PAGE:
Sonoma’s Plaza is a treasure, a nationally recognized historical landmark. It’s not just the tree-studded, eight acres of green that’s historic, but the entirety of streets and buildings that surround it. The Plaza remains the heart and soul of the community, a magnet to visitors and residents alike. Sitting astride busy Highway 12, its popularity is both a blessing and a curse.
Protecting the Plaza has been a multigenerational effort. From its utilitarian beginnings as a corral the Plaza has literally played a central role in Sonoma. It was not always a place of leisure and celebration, but also one of commerce, and its protection has included social, physical, and commercial aspects. The Covid-19 pandemic is the latest example.
With restrictions placed on gathering indoors, the economic stress on restaurants and tasting rooms has been extreme. In the beginning, many resorted to curb-side take-out service only, but as the pandemic wore on, city government agreed to allow the creation of dining “parklets,” covered spaces occupying the street where parking had previously been located. In an extreme example, First Street East at Napa Street was blocked off entirely to accommodate outdoor seating.
In years past, sidewalk seating was not allowed by the city; pedestrian obstruction and safety were trotted out as the reasons. Similarly, any suggestion that parking be reduced always met with vigorous objections. Restaurant seating permits, it was pointed out, are tied to parking space allocations; at least, they used to be. The great irony of pandemic Plaza parklets is that all the rules and assumptions about use of the Plaza, its parking spaces, and sidewalks, have been turned upside down, raising the question as to whether or not such rules were really appropriate in the first place.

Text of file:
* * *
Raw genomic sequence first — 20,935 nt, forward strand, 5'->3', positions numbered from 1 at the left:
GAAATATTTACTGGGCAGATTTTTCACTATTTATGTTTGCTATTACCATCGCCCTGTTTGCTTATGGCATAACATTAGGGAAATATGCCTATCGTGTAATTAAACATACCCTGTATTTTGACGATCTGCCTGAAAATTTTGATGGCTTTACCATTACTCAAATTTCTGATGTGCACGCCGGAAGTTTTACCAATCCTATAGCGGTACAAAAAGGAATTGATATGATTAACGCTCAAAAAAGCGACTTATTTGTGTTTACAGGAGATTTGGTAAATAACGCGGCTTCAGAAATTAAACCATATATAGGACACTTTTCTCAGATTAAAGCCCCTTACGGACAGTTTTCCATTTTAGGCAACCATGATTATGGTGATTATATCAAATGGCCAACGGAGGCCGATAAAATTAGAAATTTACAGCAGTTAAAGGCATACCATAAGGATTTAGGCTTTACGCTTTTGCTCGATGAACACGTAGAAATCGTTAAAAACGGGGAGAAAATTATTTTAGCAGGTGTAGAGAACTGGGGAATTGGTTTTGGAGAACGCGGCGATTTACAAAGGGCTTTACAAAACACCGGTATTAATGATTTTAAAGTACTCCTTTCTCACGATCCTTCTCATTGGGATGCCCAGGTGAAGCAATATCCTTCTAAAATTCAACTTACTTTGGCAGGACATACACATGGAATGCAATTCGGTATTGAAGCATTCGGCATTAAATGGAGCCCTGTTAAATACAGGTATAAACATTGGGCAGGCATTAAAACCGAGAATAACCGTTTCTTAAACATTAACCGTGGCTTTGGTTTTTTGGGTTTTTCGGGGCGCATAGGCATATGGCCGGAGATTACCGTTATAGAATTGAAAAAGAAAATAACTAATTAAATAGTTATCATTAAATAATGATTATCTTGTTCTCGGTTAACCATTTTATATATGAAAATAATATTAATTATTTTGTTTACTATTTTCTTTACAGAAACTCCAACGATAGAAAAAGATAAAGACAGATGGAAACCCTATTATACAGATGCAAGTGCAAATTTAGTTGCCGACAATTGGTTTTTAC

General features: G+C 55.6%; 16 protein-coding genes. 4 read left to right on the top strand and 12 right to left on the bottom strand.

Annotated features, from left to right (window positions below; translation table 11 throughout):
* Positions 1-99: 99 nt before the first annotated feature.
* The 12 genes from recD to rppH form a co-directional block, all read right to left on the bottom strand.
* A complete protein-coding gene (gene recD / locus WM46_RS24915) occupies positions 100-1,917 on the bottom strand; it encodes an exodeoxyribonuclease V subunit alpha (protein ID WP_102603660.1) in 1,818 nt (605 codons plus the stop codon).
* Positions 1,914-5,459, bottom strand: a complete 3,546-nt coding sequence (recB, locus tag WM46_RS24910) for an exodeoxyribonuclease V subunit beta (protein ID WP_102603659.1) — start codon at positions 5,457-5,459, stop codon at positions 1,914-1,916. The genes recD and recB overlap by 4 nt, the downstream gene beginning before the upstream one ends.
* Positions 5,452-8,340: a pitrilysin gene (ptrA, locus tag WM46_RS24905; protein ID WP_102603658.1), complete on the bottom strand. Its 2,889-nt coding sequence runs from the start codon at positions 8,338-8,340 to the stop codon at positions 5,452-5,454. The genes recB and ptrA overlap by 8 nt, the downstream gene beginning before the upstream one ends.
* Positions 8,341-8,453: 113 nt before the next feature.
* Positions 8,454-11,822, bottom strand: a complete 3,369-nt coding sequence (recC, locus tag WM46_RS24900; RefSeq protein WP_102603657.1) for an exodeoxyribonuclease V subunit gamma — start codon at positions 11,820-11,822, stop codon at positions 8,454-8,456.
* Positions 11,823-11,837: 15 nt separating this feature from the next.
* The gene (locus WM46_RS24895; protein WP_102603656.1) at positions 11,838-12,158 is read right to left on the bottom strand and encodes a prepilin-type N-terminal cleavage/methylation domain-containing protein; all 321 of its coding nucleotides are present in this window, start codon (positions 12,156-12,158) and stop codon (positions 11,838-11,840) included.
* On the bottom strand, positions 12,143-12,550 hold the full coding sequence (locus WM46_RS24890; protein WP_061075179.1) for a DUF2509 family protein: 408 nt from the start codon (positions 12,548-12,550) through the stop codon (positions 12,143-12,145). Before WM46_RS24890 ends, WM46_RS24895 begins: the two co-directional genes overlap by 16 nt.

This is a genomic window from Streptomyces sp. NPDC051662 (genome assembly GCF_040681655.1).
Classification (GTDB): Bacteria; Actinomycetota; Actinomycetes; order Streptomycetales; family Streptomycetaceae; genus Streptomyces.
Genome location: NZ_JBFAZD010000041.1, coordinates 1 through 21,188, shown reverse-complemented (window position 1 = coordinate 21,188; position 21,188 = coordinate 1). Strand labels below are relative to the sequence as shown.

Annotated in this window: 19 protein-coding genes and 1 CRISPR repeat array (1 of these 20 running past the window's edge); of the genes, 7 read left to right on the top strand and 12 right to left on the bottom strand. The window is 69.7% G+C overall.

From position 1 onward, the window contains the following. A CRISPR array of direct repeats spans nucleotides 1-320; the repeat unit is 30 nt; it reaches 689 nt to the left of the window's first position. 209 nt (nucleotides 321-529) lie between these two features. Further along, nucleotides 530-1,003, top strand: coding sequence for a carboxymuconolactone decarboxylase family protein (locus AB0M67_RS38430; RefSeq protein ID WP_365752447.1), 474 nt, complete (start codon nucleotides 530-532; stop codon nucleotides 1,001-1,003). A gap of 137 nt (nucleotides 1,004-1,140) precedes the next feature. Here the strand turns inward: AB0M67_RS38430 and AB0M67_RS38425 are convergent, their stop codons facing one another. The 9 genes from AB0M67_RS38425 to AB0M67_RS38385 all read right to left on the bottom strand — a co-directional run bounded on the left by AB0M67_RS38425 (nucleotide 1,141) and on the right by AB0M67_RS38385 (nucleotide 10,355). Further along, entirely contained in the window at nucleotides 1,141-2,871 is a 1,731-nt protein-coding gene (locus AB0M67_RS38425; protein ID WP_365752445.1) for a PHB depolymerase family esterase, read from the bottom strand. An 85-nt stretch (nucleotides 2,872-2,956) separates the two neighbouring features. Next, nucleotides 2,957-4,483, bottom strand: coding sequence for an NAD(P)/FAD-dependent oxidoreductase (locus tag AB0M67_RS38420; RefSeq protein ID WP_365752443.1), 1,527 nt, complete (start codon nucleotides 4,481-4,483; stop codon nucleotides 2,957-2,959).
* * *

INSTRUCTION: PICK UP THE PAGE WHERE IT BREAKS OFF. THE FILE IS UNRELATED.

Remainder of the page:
The creation of parklets around the Plaza appears to be popular; this is not surprising. Many cities in Europe encourage sidewalk dining and such accommodations add a lively social quality to streets. The parklets in Sonoma, however, are a hodge-podge of styles, including off-the-shelf plastic tents, wooden structures, water-filled orange bollards, and simple tables with umbrellas. Overall, we’d describe them as generally unattractive. The parklets were never anticipated or part of a plan; they just happened out of necessity.
Now that the pandemic is waning, justification for parklets based on limitations about gathering inside to eat are no longer relevant. At the same time, parklets have demonstrated their popularity, and there’s good reasons to consider ways to accommodate sidewalk dining. One suggestion is to create a temporary wooden sidewalk extension of three feet all around the Plaza, and allow dining tables, chairs and umbrellas on the paved portion of the sidewalks. Re- striped, most streets surrounding the Plaza are wide enough to accommodate such an extension.
The benefit of this idea is that parking around the Plaza would be fully restored and the unattractive hodge-podge of existing parklet structures would be removed.
We believe the Plaza would greatly benefit from the creation of a Plaza Parking District plan incorporating the creation of revenue sources, parking facility development, physical improvements, and greater pedestrian safety. Attention to the creative use of the Plaza while preserving its historic qualities would add flexibility, and the review of outdated parking and use regulations could improve business conditions.
The parklet program expires in October. The time to add your voice is now.